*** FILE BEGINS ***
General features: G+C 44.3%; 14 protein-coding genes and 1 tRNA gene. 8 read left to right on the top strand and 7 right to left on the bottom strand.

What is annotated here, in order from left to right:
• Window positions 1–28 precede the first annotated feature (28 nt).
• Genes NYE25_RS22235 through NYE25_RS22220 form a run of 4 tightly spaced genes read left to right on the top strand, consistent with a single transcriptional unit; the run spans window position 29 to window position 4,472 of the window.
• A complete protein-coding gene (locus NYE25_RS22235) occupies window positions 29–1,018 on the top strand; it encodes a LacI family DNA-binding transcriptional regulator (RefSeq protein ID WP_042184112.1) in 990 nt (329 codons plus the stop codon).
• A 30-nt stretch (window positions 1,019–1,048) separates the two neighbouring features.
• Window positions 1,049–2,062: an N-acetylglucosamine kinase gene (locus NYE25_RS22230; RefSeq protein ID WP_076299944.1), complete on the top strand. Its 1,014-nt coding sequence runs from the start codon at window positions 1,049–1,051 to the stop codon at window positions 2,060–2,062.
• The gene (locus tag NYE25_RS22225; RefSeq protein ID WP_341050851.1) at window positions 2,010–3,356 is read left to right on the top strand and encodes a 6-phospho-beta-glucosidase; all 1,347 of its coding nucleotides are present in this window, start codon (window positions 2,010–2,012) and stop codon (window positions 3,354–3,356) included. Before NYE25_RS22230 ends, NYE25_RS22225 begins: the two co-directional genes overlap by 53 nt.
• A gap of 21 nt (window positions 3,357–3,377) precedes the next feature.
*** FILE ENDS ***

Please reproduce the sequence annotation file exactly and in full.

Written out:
General features: G+C 44.3%; 14 protein-coding genes and 1 tRNA gene. 8 read left to right on the top strand and 7 right to left on the bottom strand.

What is annotated here, in order from left to right:
• Window positions 1–28 precede the first annotated feature (28 nt).
• Genes NYE25_RS22235 through NYE25_RS22220 form a run of 4 tightly spaced genes read left to right on the top strand, consistent with a single transcriptional unit; the run spans window position 29 to window position 4,472 of the window.
• A complete protein-coding gene (locus NYE25_RS22235) occupies window positions 29–1,018 on the top strand; it encodes a LacI family DNA-binding transcriptional regulator (RefSeq protein ID WP_042184112.1) in 990 nt (329 codons plus the stop codon).
• A 30-nt stretch (window positions 1,019–1,048) separates the two neighbouring features.
• Window positions 1,049–2,062: an N-acetylglucosamine kinase gene (locus NYE25_RS22230; RefSeq protein ID WP_076299944.1), complete on the top strand. Its 1,014-nt coding sequence runs from the start codon at window positions 1,049–1,051 to the stop codon at window positions 2,060–2,062.
• The gene (locus tag NYE25_RS22225; RefSeq protein ID WP_341050851.1) at window positions 2,010–3,356 is read left to right on the top strand and encodes a 6-phospho-beta-glucosidase; all 1,347 of its coding nucleotides are present in this window, start codon (window positions 2,010–2,012) and stop codon (window positions 3,354–3,356) included. Before NYE25_RS22230 ends, NYE25_RS22225 begins: the two co-directional genes overlap by 53 nt.
• A gap of 21 nt (window positions 3,357–3,377) precedes the next feature.